The experiment is interpreted as verifying the concept of detecting roll cover bond quality by transmitting audio sound through the rubber cover into the underlying steel support roll and monitoring the transmitted signal. The experiment may represent an alternative embodiment of the invention providing particular utility where an audio frequency is used to modulate an ultrasonic carrier. The use of an ultrasonic carrier signal may facilitate utilizing an ultrasonic receiver and may produce a signal which has different or even advantageous properties in terms of detecting bond integrity.
Paper is manufactured in widths of up to 400 inches which means rolls used to handle a paper web may have lengths of more than 33 feet. The maximum length of steel through which sound must propagate from a transmitter supplying sound through the center of a rubber covering is thus about 17 feet.
It should be understood that although a spiral scanning system is described, any mechanical system which systematically scans the surface of the roll cover could be used. This would include indexing systems and robotic arm systems, thus generally covering any combination of translation and rotation of the sound transmitter 28 and/or the roll 20 and cover 22 bonded thereto.
It should be understood that the sound receiving transducer is a sensor sensitive to sound waves which is fixedly mounted during the scanning of the roll cover surface. The sensor will typically be mounted to the underlying steel roll where it is accessible typically at roll ends. It could be mounted to a roll head if the head or other structure is in good acoustical connection with the underlying roll.
Roll covers are typically applied to an underlying steel, cast iron, or brass roll which has been grit blasted, and degreased, the cover material may then be extruded and spirally wrapped onto the roll. Following extrusion onto the prepared roll surface, the roll is often vulcanized, then turned and ground to final dimensions. The roll cover must be an elastomeric material which here refers to rubber, both natural and synthetic including polyurethanes, and other plastic materials which include epoxy, and phenolic which have significantly lower moduluses of elasticity then steel and allow some compliance in the roll. The thickness of such materials is typically one-half to one and one-half inches thick.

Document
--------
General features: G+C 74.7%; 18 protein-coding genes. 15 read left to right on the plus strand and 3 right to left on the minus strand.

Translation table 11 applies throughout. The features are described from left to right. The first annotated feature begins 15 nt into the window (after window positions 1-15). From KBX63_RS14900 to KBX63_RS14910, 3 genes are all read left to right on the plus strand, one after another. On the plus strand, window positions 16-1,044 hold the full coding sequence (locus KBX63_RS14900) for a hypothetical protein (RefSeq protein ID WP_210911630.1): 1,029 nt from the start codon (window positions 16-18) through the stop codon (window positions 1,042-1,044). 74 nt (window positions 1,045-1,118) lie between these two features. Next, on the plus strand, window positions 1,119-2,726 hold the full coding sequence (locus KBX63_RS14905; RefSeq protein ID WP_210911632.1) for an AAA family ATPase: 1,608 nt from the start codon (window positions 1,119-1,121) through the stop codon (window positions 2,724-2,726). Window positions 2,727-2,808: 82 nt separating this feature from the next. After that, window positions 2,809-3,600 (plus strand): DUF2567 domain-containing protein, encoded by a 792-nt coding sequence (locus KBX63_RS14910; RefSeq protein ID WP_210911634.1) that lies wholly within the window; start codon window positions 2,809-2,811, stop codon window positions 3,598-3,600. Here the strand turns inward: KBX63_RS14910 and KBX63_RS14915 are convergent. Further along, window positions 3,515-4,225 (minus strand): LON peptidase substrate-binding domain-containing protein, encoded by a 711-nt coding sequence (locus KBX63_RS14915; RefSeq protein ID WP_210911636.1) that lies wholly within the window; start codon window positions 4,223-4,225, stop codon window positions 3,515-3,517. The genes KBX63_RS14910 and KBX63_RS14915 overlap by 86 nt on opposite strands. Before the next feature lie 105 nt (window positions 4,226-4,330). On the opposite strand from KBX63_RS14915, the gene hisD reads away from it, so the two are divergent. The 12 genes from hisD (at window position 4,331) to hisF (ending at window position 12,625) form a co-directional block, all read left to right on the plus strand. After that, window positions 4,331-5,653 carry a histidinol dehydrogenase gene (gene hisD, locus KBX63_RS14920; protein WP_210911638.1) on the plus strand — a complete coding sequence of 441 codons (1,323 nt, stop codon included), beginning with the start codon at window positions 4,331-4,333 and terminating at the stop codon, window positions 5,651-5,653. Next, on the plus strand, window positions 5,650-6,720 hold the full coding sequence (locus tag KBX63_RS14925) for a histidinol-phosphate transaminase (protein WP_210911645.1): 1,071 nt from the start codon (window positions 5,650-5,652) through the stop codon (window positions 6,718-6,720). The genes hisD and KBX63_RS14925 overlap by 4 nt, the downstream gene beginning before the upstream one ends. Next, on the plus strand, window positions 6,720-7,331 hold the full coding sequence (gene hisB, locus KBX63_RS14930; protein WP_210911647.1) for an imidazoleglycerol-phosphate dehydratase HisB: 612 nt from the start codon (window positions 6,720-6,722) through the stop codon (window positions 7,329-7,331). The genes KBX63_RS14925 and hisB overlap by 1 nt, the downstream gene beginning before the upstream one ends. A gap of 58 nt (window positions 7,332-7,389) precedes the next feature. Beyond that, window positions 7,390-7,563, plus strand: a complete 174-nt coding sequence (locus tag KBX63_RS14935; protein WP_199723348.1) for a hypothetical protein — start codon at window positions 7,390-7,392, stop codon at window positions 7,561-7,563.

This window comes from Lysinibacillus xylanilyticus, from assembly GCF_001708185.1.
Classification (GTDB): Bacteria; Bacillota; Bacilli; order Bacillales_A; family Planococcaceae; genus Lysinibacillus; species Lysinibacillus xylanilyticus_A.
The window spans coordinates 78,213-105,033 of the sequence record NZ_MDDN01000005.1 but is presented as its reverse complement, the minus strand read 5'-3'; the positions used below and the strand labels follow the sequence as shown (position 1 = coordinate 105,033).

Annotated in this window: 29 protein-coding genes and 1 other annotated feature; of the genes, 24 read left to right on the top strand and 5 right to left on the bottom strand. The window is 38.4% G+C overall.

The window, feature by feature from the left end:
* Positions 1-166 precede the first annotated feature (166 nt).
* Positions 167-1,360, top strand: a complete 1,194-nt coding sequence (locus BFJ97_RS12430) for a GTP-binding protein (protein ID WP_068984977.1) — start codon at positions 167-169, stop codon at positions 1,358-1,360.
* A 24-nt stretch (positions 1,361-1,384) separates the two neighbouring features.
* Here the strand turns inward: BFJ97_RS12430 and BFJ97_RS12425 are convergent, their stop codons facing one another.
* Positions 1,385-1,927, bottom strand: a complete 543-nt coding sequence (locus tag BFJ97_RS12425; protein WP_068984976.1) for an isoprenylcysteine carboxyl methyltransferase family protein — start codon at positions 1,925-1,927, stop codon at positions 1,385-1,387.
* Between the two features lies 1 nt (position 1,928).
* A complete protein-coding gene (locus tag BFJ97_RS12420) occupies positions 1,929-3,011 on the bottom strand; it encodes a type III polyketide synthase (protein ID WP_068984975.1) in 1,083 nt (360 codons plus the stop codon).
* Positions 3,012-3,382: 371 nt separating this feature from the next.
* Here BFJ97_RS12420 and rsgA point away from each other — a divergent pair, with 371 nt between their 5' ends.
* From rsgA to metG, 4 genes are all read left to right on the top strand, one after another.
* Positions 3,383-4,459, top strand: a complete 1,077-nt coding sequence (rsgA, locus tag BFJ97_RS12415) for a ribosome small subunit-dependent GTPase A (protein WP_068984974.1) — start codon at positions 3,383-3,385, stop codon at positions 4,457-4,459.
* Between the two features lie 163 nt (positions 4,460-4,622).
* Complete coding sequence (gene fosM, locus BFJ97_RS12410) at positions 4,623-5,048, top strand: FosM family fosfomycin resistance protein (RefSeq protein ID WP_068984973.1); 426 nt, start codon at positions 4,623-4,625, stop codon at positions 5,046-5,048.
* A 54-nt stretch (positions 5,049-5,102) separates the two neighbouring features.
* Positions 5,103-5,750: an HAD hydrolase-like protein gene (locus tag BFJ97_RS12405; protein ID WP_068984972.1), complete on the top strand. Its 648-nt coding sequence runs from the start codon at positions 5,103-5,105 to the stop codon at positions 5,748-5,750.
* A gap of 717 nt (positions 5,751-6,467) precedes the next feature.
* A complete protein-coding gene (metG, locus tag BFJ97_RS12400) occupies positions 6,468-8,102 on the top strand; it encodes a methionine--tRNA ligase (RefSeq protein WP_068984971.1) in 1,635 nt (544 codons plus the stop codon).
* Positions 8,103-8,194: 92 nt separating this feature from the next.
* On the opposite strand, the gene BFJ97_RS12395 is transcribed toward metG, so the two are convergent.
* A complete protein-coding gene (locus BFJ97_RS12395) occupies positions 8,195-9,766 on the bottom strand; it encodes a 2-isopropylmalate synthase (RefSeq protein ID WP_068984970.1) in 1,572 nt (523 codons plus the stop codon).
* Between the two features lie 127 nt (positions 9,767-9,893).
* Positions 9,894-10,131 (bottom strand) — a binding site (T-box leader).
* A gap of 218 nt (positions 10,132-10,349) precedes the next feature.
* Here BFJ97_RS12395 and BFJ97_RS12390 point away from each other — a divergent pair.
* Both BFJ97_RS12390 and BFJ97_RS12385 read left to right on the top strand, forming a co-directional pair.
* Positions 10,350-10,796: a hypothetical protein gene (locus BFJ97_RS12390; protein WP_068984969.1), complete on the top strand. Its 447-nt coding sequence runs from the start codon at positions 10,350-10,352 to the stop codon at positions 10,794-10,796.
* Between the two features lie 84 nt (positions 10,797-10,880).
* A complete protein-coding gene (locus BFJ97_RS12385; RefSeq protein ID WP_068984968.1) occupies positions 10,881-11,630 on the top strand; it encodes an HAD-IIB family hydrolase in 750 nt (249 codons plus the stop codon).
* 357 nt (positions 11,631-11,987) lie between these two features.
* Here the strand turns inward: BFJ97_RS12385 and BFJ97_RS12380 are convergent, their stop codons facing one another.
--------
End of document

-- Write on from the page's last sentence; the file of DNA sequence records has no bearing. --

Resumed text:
It is understood that the invention is not limited to the particular construction and arrangement of parts herein illustrated and described, but embraces such modified forms thereof as come within the scope of the following claims.
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|Citing Patent||Filing date||Publication date||Applicant||Title|
|US8230742 *||Dec 19, 2007||Jul 31, 2012||Giesecke & Devrient Gmbh||Device for outputting and/or receiving ultrasound and ultrasound sensor for inspecting a valuable document|
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|U.S. Classification||73/588, 73/635, 73/633, 73/618|
|Cooperative Classification||G01N29/09, G01N2291/048, G01N2291/102, G01N2291/0231, G01N2291/0234, G01N2291/2634|
|May 11, 1999||AS||Assignment|
Owner name: BELOIT TECHNOLOGIES, INC., DELAWARE
Free format text: ASSIGNMENT OF ASSIGNORS INTEREST;ASSIGNOR:WHITE, DENNIS A.;REEL/FRAME:009951/0544
Effective date: 19990507
|Nov 11, 2003||AS||Assignment|
|Apr 5, 2004||FPAY||Fee payment|
Year of fee payment: 4
|May 5, 2008||REMI||Maintenance fee reminder mailed|
|Oct 24, 2008||LAPS||Lapse for failure to pay maintenance fees|
|Dec 16, 2008||FP||Expired due to failure to pay maintenance fee|
Effective date: 20081024
|Mar 27, 2014||AS||Assignment|
Owner name: VALMET TECHNOLOGIES, INC., FINLAND
Free format text: CHANGE OF NAME;ASSIGNOR:METSO PAPER, INC.;REEL/FRAME:032551/0426
Effective date: 20131212